White House Puts Drug Discount Coupons – and Patients’ Health – in Jeopardy
As insurers have shifted more of the cost of medicines to the sickest patients, payment assistance from drug manufacturers has become a godsend for millions of Americans. But now, the Trump Administration has put that assistance, which comes in the form of popular co-pay coupons and cards, in serious jeopardy.
The Centers for Medicare and Medicare Services (CMS) has proposed a convoluted rule in the Federal Register that will discourage drug manufacturers from providing billions of dollars’ worth of help with deductibles, co-pays, and co-insurance. While the rule would apply to calculations of Medicaid drug prices, the burden would fall on commercial plans, which insure half of American families. Unlike more visible proposals the White House announced July 24 with great fanfare, this one could actually be enacted in the next few months.
The move, which has gone largely unnoticed, will put an enormous burden on America’s families at a time of high unemployment and mounting health costs because of COVID-19. Families need help because their out-of-pocket spending has soared as the design of insurance policies has changed. For example, the average deductible has risen 176% in just 10 years, and under the Affordable Care Act, the limit on a family’s annual spending jumped this year to $16,300, fully one-fourth of median income.
To meet their full deductible, two-thirds of families say they would have to go into debt. Beyond the deductible, co-pays (flat fees) and co-insurance (a percentage of a drug’s price) can require outlays of thousands of dollars more. A study last year in the American Journal of Public Health found that two-thirds of the 530,000 annual personal bankruptcies involved medical costs.
If you don’t have the money, you can’t fill your prescriptions. So you get sicker and often end up in the hospital, raising overall costs in the health care system, as dozens of studies have shown. The “abandonment rate” -- that is, the proportion of patients who do not fill new prescriptions – is 69% when the out-of-pocket cost was $250 or higher.
Co-pay coupons have come to the rescue. The coupons have been especially valuable for patients needing expensive diabetes, HIV, multiple sclerosis, and cancer medicines under their commercial insurance plans. A study in Health Affairs found that co-pay coupons defrayed about 60% of annual out-of-pocket costs in a sample of 16,000 patients. “In the vast majority of cases,” wrote the researchers, “coupons reduced cost sharing to less than $250, a point at which patients were far less likely to abandon therapy.”
The CMS proposal, however, threatens to kill coupons indirectly through Medicaid. In buying drugs for 74 million low-income Americans, Medicaid pays either the lowest price negotiated by any buyer (best price) or about three-quarters of the average manufacturer price (AMP). Currently, co-pay coupons aren’t counted in calculating these prices, but CMS would change that.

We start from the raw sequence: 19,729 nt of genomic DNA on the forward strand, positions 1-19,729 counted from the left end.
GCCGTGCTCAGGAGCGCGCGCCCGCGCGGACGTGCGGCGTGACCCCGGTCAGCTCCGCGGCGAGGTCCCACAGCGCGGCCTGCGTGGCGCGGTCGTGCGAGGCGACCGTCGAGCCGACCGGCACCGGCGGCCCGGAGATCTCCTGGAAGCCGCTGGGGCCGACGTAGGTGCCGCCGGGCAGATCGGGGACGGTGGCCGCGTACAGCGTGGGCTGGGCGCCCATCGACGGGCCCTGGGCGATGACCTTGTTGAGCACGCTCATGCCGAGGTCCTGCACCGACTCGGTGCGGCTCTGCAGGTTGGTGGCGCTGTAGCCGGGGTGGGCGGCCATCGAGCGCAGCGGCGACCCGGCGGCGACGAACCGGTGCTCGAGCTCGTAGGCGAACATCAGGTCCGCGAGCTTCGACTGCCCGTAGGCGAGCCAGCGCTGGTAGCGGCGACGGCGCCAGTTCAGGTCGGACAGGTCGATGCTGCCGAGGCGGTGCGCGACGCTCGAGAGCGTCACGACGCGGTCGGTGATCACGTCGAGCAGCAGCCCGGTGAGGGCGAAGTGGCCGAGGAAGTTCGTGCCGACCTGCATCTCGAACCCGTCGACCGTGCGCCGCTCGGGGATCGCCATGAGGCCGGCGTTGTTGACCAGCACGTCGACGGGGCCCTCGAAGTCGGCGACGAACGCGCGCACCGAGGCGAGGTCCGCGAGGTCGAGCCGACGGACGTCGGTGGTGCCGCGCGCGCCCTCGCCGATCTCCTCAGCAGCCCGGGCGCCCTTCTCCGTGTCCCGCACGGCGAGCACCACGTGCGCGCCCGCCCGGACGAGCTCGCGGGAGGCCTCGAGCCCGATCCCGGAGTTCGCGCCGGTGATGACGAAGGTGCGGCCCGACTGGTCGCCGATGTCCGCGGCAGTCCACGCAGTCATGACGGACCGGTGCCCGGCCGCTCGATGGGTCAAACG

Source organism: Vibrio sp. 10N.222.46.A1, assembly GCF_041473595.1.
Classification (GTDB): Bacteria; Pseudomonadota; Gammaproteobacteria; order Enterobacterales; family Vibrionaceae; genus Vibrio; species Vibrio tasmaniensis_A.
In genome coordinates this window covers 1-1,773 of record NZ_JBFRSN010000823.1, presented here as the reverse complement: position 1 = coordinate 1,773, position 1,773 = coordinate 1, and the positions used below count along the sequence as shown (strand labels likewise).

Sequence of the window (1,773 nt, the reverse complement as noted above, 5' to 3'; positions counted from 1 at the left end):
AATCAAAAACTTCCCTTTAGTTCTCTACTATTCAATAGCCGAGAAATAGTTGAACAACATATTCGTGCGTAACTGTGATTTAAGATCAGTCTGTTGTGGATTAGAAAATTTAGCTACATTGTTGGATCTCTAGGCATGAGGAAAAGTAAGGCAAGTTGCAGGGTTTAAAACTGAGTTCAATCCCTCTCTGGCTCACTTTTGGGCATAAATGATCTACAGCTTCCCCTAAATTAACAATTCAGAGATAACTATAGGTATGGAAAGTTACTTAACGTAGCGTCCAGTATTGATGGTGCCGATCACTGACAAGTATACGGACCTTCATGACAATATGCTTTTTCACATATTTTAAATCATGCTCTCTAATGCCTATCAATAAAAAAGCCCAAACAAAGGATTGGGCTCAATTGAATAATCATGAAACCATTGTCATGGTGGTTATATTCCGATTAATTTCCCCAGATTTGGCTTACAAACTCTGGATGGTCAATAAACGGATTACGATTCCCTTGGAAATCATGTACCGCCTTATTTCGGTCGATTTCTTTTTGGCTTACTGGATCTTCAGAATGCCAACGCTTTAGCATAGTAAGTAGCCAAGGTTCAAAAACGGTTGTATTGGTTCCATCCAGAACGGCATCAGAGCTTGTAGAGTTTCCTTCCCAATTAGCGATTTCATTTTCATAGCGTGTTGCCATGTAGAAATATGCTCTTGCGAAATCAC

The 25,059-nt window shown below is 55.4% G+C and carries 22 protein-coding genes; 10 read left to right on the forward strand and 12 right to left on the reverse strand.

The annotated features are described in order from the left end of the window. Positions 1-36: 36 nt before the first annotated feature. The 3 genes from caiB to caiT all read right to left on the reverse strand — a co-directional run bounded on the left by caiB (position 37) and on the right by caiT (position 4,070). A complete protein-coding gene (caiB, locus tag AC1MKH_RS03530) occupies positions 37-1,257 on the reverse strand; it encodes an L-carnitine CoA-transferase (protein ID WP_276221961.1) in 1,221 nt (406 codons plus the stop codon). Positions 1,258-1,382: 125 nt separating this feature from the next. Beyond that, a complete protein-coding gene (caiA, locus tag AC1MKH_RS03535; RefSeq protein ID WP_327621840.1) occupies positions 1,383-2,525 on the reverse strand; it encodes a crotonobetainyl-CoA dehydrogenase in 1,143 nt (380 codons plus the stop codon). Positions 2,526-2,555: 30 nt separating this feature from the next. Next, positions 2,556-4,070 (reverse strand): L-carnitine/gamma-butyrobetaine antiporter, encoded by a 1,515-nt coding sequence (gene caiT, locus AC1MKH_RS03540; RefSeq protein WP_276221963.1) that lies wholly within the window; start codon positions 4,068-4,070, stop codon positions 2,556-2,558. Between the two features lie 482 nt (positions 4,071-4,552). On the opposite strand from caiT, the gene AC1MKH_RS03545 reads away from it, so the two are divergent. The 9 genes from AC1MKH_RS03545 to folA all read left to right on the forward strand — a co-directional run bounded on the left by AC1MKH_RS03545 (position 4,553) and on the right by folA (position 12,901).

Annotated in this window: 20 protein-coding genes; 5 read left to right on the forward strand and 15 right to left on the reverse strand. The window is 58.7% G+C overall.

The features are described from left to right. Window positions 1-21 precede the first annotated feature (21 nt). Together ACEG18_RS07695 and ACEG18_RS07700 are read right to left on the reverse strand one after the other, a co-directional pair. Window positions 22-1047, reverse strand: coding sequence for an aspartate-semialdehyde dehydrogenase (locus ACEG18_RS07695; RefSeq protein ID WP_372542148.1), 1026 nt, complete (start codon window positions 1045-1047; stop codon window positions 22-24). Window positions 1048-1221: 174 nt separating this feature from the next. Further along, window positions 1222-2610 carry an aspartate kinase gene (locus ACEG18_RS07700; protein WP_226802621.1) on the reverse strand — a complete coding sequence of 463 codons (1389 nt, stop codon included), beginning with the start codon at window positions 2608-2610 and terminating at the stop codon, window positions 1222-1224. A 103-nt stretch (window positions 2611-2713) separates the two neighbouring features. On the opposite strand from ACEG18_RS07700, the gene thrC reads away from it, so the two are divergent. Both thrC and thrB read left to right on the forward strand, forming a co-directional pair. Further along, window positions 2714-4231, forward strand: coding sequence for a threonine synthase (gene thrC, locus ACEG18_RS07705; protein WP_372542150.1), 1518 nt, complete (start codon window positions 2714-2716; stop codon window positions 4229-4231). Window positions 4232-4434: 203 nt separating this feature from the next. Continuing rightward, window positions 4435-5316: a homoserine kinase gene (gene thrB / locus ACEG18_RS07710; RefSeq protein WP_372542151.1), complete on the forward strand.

Lately, managers of drug plans are refusing to let co-pay coupons apply to deductibles – a scheme called an “accumulator adjustment program.” Consider a coupon valued at $400 that pays most of the cost of $500 monthly prescription. This would mean a patient meets her $2,000 deductible in four the deductible, so the patient still has to lay out $1,600 before the exhausting the deductible. A study in the American Journal of Managed Care found that patients aggressively discontinued prescriptions when accumulator programs were instituted.
In a boon to insurance companies, the CMS rule would require manufacturers to subtract a coupon’s value in computing the best price and AMP -- unless a drug company “ensures the full value of the assistance or benefit is passed on to the consumer or patient.”
With accumulator adjustments, that assurance is impossible. As a result, the best price and AMP will drop sharply. How will manufacturers react? Almost certainly, many of them will cut back or end their co-pay coupon programs, and the losers will be patients.
It’s no wonder that 100 patient groups – including the American Cancer Society, the National Kidney Foundation, and the Latino Commission on AIDS – wrote a letter last month to CMS Administrator Seema Verma asking her to withdraw the proposal.
“This impossible burden of proof,” they wrote, “will undermine manufacturers’ ability to continue offering patient assistance programs to individuals in the larger commercial market. This is extremely troubling from our perspective, as many patients rely on these programs in order to afford vital drugs and treatments.”
If the Trump Administration really wants to cut out-of-pocket expenses for the sickest patients, it should outlaw accumulator adjustments entirely. In fact, that’s what the White House proposed in 2019, but then inexplicably rescinded the policy three months ago. Now, CMS has taken another giant step in the wrong direction. The burden of this error will be borne by innocent patients and, as an election nears, perhaps by President Trump himself
James K. Glassman, formerly Under Secretary of State for Public Diplomacy and senior fellow at the American Enterprise Institute, is an advisor to health care and other businesses and non-profits.